Most opposition directed at the form rather than the content. Perhaps CND could request WHO and particularly the ECDD to provide supplementary written information serving as official guidance interpreting the recommendations – just like there is a Commentary for the three Conventions.
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The use of Cannabis as a palliative treatment has been well known for Centuries by indigenous and traditional healers so these recommendations are not revolutionary. We can only discuss medical cannabis today thanks to the knowledge of our ancestors and the plants they left us.
Almost all CND members have native Cannabis varieties with untapped medical potential but at risk of extinction. These are not only the heritage of humankind they’re assets for developing countries amidst a pandemic.
Adopting the recommendations will help tackle plant biopiracy and misappropriation of traditional knowledge.
Governments should realize international law does not end with drug control, invoke intellectual property treaties to protect traditional knowledge & the Convention on Biological Diversity or FAO Treaties to preserve genetic biodiversity.
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Member states call for evidence based policy – Now is the time to ratify it.
The INCB concluded that the recommendations will – and I quote – “clarify and streamline control requirements,” provoking no legal or administrative disruption. Policy coherence is one of the sustainable goals your governments committed to. Updating scheduling on the basis of science is part of it.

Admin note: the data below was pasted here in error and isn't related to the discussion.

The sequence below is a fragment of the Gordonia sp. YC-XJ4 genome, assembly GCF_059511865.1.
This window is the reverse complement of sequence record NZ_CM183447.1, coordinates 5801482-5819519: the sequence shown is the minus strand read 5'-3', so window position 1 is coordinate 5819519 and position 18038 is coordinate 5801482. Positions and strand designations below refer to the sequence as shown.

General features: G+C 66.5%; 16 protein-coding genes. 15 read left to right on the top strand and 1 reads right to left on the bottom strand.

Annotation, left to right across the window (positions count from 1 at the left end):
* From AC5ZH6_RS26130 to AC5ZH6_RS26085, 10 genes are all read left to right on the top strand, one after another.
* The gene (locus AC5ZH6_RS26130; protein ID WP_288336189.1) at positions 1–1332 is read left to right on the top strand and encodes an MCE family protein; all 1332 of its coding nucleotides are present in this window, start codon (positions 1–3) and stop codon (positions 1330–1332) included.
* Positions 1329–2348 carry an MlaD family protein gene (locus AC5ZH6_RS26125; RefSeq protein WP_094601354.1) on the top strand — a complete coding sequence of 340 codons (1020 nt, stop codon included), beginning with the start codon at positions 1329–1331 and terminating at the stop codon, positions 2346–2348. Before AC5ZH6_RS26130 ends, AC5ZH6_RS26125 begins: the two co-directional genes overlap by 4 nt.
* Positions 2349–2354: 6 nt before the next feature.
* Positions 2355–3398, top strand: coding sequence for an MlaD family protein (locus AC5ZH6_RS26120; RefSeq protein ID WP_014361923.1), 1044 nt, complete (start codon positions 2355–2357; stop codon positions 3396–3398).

The Convention provides strong and exhaustive controls. The recommendations would maintain high levels of Schedule I controls, while enabling medicinal access and promoting research. Given that medicinal cannabis has made a come-back independent of the Convention: Wouldn’t rejecting the recommendations trivialize the Conventions? Wouldn’t it give a mandate for medical cannabis to continue unfolding outside of treaty control?
This is a test for the Conventions. Make them fit for purpose: accept the recommendations.
Mister Chair, Excellencies,
Phytotherapy and herbal medicine are widely used not only traditionally but also in Western pharmacy. Control and pharmaco-vigilance of herbal medicines do not merely depend on scheduling; well-trained medical professionals are the front line to tackle risks and abuse.
As a Cannabis Clinician, I am confident your Commission will respect the mandate of WHO, rejecting none of the recommendations. Abstaining and not implementing changes nationally is a way to voice your opposition without obstructing the international community, remaining committed to your common and shared responsibilities.
My patients count on me to provide them the best quality of care. I count on you to support my profession with responsible and evidence-based policy.
I thank you.